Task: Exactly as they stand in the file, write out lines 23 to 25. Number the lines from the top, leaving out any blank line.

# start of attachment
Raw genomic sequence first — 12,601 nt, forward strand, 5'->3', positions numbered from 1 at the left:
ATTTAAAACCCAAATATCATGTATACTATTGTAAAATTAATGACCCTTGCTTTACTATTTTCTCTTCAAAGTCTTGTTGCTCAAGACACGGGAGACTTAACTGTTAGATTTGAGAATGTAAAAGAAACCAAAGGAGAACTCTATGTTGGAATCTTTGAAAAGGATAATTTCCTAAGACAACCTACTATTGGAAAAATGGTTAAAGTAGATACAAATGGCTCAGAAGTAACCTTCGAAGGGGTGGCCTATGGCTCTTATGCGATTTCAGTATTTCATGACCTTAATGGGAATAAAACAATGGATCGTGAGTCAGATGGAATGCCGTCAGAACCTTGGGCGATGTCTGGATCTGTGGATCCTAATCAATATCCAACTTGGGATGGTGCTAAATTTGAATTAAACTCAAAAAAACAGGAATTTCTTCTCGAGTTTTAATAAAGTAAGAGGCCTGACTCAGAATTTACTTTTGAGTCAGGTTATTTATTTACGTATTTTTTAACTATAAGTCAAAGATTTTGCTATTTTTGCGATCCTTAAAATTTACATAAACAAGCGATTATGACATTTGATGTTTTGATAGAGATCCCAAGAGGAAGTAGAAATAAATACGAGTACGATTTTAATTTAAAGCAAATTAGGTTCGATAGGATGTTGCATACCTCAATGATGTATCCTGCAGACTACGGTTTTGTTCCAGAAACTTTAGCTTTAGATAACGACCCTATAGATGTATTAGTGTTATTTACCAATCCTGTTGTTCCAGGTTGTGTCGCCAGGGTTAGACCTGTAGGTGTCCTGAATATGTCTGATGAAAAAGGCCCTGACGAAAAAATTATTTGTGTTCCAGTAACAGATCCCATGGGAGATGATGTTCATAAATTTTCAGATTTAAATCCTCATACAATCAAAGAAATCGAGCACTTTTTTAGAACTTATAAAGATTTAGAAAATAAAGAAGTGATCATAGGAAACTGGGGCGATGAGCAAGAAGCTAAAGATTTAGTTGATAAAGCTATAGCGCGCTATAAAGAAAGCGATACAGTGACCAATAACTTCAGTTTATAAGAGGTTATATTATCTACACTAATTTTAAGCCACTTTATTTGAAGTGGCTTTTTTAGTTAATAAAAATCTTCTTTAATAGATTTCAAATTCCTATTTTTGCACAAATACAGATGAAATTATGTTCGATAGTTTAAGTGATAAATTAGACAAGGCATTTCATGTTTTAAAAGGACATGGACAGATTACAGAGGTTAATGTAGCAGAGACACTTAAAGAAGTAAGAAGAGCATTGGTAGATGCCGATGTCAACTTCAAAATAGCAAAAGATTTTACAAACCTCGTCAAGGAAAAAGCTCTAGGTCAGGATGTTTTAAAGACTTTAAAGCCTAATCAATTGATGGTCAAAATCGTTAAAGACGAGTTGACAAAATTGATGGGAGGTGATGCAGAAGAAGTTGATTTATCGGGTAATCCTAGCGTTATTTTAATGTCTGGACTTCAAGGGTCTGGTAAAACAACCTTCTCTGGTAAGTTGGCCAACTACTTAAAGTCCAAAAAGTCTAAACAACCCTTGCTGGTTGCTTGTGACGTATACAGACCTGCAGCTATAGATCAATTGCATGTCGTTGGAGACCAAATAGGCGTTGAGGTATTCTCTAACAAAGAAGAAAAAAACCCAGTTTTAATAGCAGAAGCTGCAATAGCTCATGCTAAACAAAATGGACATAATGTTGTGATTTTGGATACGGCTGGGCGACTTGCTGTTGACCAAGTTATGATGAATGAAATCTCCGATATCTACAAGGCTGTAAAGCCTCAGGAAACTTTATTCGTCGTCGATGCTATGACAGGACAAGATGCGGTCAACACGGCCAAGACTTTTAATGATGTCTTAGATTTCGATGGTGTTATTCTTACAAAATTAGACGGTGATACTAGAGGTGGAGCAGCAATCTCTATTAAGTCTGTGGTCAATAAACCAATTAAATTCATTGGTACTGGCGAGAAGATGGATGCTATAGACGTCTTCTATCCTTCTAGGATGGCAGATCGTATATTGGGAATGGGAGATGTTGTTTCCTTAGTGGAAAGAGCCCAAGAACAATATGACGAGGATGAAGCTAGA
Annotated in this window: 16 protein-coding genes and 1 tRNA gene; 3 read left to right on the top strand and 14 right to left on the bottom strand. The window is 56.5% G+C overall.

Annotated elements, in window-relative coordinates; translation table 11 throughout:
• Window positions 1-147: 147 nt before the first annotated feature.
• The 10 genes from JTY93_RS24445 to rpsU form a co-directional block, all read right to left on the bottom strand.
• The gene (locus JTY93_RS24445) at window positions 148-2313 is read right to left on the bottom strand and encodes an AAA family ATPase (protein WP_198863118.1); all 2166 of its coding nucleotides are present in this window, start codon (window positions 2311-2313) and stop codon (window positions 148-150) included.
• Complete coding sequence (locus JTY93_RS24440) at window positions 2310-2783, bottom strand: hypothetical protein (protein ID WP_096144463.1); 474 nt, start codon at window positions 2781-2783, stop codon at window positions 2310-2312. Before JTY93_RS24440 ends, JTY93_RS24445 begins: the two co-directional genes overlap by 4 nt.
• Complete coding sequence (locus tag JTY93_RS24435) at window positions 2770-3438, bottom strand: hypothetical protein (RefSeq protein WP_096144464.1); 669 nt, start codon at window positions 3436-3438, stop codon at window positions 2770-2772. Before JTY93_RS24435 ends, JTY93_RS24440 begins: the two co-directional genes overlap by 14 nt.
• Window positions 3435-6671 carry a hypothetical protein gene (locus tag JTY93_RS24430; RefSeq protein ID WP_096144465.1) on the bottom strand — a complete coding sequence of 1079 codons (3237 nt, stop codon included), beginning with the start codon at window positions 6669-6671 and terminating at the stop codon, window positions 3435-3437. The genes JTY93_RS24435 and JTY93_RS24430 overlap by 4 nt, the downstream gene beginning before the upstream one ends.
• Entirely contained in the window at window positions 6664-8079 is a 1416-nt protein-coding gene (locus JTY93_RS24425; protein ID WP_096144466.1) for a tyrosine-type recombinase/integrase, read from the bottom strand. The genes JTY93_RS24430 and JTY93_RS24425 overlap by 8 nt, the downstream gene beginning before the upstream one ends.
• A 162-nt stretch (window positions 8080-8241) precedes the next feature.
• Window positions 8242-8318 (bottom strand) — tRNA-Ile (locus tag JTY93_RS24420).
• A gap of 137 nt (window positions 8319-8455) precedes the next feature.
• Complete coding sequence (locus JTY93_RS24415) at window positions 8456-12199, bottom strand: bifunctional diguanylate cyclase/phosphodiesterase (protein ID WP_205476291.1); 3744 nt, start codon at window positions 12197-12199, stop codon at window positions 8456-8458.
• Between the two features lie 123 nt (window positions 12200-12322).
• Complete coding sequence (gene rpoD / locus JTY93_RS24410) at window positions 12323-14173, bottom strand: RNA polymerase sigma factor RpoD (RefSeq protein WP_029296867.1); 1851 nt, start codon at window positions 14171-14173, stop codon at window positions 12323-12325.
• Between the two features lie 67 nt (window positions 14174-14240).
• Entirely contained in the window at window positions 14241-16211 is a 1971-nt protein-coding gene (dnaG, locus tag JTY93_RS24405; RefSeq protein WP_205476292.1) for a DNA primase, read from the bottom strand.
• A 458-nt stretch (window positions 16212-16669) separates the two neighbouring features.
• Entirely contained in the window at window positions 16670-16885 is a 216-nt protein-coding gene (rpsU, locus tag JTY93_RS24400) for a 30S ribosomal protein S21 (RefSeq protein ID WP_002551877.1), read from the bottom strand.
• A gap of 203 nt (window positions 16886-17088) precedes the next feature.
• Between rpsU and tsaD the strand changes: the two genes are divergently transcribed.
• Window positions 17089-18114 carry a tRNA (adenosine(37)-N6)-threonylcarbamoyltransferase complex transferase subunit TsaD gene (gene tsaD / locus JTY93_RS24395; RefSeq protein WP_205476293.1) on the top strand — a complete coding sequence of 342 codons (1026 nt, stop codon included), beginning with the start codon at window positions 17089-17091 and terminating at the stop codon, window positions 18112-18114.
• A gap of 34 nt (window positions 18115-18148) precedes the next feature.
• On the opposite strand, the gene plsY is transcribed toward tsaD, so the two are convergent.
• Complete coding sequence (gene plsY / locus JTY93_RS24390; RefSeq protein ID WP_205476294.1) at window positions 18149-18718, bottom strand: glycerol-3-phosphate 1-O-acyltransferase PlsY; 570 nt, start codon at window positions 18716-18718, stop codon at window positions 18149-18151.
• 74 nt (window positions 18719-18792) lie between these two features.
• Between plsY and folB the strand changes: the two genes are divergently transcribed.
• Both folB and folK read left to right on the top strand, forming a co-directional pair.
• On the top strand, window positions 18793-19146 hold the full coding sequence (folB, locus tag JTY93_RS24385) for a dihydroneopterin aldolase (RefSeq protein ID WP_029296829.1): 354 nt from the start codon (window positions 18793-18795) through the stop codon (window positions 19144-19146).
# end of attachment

• Between rpsU and tsaD the strand changes: the two genes are divergently transcribed.
• Window positions 17089-18114 carry a tRNA (adenosine(37)-N6)-threonylcarbamoyltransferase complex transferase subunit TsaD gene (gene tsaD / locus JTY93_RS24395; RefSeq protein WP_205476293.1) on the top strand — a complete coding sequence of 342 codons (1026 nt, stop codon included), beginning with the start codon at window positions 17089-17091 and terminating at the stop codon, window positions 18112-18114.
• A gap of 34 nt (window positions 18115-18148) precedes the next feature.